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2004The Kingdom

In This Issue

"There were 40 of us..." - Illustrated by Norman MacDonald5 Shawwal, 1319

The small force that ‘Abd al-‘Aziz Al Sa‘ud led south from Kuwait to recapture Riyadh did not attack immediately. Instead, the group spent several months south of its target, on the northern fringes of the Rub’ al-Khali, hoping to win reinforcements from the tribes camped near the wells of Yabrin and Haradh, the latter of which is now one of the kingdom’s largest agricultural projects. ‘Abd al-‘Aziz was able to recruit only 20 more warriors but, reluctant to wait any longer, he decided to attack Riyadh anyway, and with only 60 men behind him he set off.

January 15, 1902

At a distance of one and a half hour’s march from Riyadh, ‘Abd al-‘Aziz left one-third of his forces with the camels, instructing them to return to Kuwait if no message was received from him within 24 hours. Then, with the rest of his men, he advanced on foot—to be less conspicuous—until he reached the outskirts of the city. There ‘Abd al-‘Aziz waited for night to fall.

At last it was time. ‘Abd al-‘Aziz stationed his brother Muhammad in the palm groves with 33 men to act as a backup force and quietly scaled the wall with the others. By standing on one another’s shoulders, they entered the house of ‘Ajlan, Ibn Rashid’s governor, silenced the servants, and searched the house. Learning that ‘Ajlan was in the custom of spending his nights in Masmak fort in the city, they decided to wait for morning when the gates of the fort would be opened.

The recapture of Riyadh marked the dawn of a new era in the history of Arabia and a turning point in the fortunes of the the House of Saud.

It was difficult to wait. As ‘Abd al-‘Aziz recalled in later years, they “slept a little while, … prayed the morning prayer and sat thinking about what we should do.” But at last the dark desert sky lightened and they prepared for action. Originally they had planned to take ‘Ajlan prisoner as soon as he left the fort and entered the house. But as the sun rose and the gates of the fort opened, they saw that ‘Ajlan was not alone; he walked out of the gate accompanied by 10 bodyguards. Instantly ‘Abd al-‘Aziz and his followers sprang to the attack.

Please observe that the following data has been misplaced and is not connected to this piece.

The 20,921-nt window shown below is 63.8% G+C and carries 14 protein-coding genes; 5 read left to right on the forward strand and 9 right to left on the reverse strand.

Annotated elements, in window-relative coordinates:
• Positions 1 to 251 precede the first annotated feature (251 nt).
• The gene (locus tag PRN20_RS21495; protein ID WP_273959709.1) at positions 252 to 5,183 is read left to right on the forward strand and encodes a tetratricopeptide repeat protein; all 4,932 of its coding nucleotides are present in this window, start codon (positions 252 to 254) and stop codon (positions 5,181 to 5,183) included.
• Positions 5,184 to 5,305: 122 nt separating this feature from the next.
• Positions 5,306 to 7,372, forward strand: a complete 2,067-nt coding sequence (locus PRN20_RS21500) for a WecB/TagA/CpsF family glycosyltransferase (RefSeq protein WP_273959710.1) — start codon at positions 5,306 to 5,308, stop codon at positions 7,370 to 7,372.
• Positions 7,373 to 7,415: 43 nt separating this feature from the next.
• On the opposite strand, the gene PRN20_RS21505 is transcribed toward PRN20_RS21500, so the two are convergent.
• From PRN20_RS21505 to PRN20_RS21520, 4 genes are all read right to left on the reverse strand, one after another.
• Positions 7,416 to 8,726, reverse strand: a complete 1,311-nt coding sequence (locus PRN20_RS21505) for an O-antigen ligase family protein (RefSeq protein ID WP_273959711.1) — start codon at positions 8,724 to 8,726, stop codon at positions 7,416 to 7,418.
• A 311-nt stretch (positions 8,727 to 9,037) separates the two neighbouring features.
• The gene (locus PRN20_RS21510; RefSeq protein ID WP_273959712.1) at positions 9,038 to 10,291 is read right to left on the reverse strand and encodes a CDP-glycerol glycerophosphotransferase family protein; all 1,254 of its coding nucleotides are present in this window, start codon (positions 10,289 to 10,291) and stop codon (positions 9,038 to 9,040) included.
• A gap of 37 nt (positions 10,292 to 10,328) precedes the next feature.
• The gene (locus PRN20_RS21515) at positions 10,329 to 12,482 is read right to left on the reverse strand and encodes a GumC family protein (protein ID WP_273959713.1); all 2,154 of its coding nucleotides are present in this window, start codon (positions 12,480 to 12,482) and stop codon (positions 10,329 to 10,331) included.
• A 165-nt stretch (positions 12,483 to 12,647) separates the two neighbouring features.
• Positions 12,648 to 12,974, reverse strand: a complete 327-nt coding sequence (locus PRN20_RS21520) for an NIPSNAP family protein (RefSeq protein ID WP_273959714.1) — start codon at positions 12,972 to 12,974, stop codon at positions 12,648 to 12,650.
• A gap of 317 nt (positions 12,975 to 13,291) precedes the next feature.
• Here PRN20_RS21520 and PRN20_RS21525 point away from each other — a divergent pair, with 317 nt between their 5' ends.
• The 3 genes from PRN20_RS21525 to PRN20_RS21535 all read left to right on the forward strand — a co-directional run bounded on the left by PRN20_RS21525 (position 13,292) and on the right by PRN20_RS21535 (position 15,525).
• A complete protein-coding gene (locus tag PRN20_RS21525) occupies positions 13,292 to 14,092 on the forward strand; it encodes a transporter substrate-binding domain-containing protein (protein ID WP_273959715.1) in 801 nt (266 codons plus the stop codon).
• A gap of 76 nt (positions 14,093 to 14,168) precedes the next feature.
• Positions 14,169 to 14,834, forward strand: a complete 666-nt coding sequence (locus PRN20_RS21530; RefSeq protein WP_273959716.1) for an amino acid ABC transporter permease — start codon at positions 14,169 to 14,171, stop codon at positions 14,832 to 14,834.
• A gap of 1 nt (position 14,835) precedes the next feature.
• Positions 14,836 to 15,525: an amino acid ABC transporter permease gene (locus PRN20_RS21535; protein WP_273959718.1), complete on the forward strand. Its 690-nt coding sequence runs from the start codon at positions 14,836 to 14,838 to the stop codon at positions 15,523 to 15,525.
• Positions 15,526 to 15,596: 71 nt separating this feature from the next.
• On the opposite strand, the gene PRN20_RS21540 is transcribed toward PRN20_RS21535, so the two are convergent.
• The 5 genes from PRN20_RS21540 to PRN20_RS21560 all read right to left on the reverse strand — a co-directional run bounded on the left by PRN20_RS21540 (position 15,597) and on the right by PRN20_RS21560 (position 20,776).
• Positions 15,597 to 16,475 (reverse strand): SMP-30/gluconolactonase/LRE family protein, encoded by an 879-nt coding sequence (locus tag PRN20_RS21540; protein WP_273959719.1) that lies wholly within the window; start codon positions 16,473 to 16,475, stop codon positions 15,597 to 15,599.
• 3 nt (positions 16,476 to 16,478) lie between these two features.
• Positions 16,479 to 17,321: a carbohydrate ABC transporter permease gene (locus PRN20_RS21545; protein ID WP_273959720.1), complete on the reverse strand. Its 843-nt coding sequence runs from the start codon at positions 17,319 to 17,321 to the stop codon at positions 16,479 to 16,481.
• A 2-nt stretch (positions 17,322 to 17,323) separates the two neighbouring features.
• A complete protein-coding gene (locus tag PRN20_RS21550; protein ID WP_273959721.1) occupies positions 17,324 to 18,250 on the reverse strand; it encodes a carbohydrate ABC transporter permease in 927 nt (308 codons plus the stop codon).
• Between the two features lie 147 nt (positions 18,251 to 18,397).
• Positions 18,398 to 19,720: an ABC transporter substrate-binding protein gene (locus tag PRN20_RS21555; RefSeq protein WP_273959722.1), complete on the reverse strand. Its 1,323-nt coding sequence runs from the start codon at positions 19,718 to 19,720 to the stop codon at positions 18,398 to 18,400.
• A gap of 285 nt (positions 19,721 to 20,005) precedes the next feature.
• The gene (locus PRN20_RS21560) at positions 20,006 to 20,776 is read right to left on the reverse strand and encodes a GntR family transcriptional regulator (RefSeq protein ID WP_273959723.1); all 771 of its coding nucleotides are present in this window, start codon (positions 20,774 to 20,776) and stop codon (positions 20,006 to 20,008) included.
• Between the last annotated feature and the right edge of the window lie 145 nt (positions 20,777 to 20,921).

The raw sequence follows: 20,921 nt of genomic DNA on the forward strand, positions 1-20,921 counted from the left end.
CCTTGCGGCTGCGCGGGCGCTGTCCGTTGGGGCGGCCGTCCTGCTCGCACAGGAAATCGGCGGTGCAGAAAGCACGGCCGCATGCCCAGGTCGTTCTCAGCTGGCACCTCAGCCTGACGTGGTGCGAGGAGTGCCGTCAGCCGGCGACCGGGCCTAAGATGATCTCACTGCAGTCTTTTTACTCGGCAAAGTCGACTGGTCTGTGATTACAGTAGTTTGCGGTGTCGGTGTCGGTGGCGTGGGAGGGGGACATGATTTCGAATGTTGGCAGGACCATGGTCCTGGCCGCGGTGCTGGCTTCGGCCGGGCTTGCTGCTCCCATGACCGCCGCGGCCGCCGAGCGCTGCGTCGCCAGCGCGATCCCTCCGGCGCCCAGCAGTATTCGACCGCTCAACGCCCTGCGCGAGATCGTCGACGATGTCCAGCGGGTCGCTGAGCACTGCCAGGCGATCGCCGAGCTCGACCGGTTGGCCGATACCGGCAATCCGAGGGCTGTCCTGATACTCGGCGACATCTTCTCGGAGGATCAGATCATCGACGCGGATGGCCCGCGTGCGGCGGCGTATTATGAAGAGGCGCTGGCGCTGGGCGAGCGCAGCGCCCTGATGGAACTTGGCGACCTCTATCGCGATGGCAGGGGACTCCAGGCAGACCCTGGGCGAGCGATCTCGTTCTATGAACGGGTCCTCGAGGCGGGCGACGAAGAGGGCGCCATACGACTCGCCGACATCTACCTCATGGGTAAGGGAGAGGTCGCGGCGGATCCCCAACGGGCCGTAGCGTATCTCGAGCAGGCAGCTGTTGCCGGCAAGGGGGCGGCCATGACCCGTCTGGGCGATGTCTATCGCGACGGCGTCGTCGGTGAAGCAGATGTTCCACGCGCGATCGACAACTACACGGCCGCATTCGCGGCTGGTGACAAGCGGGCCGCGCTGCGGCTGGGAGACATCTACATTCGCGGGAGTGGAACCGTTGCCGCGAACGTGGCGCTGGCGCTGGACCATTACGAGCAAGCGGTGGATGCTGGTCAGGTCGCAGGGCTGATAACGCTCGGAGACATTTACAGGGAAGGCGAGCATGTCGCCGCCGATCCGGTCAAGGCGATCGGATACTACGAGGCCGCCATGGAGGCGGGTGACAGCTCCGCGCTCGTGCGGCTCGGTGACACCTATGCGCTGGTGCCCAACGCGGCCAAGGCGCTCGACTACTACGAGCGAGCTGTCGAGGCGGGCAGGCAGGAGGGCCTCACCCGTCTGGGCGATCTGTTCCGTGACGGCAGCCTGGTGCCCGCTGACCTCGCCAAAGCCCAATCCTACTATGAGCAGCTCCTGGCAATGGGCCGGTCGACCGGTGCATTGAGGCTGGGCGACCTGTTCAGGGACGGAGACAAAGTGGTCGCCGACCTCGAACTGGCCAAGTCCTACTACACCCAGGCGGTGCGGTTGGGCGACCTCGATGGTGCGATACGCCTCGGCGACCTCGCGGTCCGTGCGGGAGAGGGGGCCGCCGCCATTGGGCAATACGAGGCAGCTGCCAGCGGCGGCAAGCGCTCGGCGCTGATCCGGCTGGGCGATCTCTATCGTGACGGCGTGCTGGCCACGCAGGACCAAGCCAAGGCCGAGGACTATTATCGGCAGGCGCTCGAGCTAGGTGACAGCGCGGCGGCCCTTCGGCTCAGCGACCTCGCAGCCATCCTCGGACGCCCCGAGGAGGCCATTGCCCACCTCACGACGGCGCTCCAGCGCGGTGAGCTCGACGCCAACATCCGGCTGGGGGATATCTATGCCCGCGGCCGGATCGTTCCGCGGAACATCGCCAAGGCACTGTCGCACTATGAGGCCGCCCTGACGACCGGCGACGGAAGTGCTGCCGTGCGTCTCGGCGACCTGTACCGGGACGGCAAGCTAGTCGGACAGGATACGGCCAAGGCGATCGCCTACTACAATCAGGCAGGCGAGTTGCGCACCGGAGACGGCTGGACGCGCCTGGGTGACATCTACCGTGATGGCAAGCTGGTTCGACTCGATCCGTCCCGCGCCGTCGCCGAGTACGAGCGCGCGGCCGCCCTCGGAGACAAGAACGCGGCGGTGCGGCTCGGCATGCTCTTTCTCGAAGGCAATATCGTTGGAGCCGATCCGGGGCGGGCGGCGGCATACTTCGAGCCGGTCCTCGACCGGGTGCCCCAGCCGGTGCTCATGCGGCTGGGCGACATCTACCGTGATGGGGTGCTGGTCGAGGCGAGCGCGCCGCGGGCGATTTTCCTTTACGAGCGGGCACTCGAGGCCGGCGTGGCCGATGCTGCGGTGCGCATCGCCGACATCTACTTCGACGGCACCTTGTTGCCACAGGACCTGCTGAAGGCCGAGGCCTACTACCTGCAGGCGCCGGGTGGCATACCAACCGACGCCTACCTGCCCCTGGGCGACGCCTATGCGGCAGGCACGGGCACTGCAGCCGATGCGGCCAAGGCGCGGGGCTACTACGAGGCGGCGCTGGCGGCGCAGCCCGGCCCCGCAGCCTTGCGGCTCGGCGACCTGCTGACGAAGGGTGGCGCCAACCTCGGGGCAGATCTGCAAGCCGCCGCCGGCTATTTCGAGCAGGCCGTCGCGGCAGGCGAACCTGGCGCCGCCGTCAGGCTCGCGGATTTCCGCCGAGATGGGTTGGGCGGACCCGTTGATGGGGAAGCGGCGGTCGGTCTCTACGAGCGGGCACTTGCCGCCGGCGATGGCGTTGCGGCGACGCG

At the sudden appearance of ‘Abd al-‘Aziz, ‘Ajlan’s bodyguards bolted, leaving ‘Ajlan facing the Saudi onslaught alone, with only a sword for defense. Darting forward, ‘Abd Allah ibn Jiluwi, a cousin of ‘Abd al-‘Aziz who later became governor of the Eastern Province, threw a spear at ‘Ajlan but missed; the spear went into the gate of the fort where the steel point, embedded in the wood, remained until its removal in the 1970’s.

No coward, ‘Ajlan lunged at ‘Abd al-‘Aziz, who later reminisced: “He made at me with his sword, but its edge was not good. I covered my face and shot at him with my gun. I heard the crash of the sword upon the ground and knew that the shot had hit ‘Ajlan, but had not killed him. He started to go through the postern gate, but I caught hold of his legs. Then men inside caught hold of his arms while I still held his legs. His company was shooting their firearms at us and throwing stones upon us. ‘Ajlan gave me a powerful kick in the side so that I was about to faint. I let go of his legs and he got inside. Then ‘Abd Allah ibn Jiluwi entered with the bullets falling about him. After him 10 others entered. We flung the gates wide open, and our company ran up to reinforce us. We were 40 and there before us were 80. We killed half of them. Then four fell from the wall and were crushed. The rest were trapped in a tower; we granted safe-conduct to them and they descended. As for ‘Ajlan, Ibn Jiluwi slew him.”